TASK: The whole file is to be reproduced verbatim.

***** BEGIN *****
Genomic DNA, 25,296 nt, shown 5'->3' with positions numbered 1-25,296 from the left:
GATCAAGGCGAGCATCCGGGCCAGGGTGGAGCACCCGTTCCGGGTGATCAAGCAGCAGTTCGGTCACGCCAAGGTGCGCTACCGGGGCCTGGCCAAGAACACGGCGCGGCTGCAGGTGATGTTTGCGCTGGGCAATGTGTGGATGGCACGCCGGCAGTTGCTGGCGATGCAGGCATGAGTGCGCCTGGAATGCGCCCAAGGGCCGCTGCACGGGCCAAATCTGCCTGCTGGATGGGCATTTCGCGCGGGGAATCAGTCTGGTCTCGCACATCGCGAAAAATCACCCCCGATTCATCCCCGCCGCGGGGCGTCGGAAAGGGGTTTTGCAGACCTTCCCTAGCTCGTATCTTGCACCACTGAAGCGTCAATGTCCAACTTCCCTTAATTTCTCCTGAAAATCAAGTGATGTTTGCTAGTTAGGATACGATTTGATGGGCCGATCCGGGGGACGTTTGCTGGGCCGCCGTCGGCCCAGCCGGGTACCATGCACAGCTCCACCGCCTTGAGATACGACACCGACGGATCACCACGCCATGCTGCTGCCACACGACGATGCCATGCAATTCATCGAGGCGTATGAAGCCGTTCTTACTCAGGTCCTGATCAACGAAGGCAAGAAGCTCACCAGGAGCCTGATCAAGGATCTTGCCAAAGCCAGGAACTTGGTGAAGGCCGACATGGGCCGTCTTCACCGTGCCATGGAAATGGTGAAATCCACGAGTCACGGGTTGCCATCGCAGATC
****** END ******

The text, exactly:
Genomic DNA, 25,296 nt, shown 5'->3' with positions numbered 1-25,296 from the left:
GATCAAGGCGAGCATCCGGGCCAGGGTGGAGCACCCGTTCCGGGTGATCAAGCAGCAGTTCGGTCACGCCAAGGTGCGCTACCGGGGCCTGGCCAAGAACACGGCGCGGCTGCAGGTGATGTTTGCGCTGGGCAATGTGTGGATGGCACGCCGGCAGTTGCTGGCGATGCAGGCATGAGTGCGCCTGGAATGCGCCCAAGGGCCGCTGCACGGGCCAAATCTGCCTGCTGGATGGGCATTTCGCGCGGGGAATCAGTCTGGTCTCGCACATCGCGAAAAATCACCCCCGATTCATCCCCGCCGCGGGGCGTCGGAAAGGGGTTTTGCAGACCTTCCCTAGCTCGTATCTTGCACCACTGAAGCGTCAATGTCCAACTTCCCTTAATTTCTCCTGAAAATCAAGTGATGTTTGCTAGTTAGGATACGATTTGATGGGCCGATCCGGGGGACGTTTGCTGGGCCGCCGTCGGCCCAGCCGGGTACCATGCACAGCTCCACCGCCTTGAGATACGACACCGACGGATCACCACGCCATGCTGCTGCCACACGACGATGCCATGCAATTCATCGAGGCGTATGAAGCCGTTCTTACTCAGGTCCTGATCAACGAAGGCAAGAAGCTCACCAGGAGCCTGATCAAGGATCTTGCCAAAGCCAGGAACTTGGTGAAGGCCGACATGGGCCGTCTTCACCGTGCCATGGAAATGGTGAAATCCACGAGTCACGGGTTGCCATCGCAGATC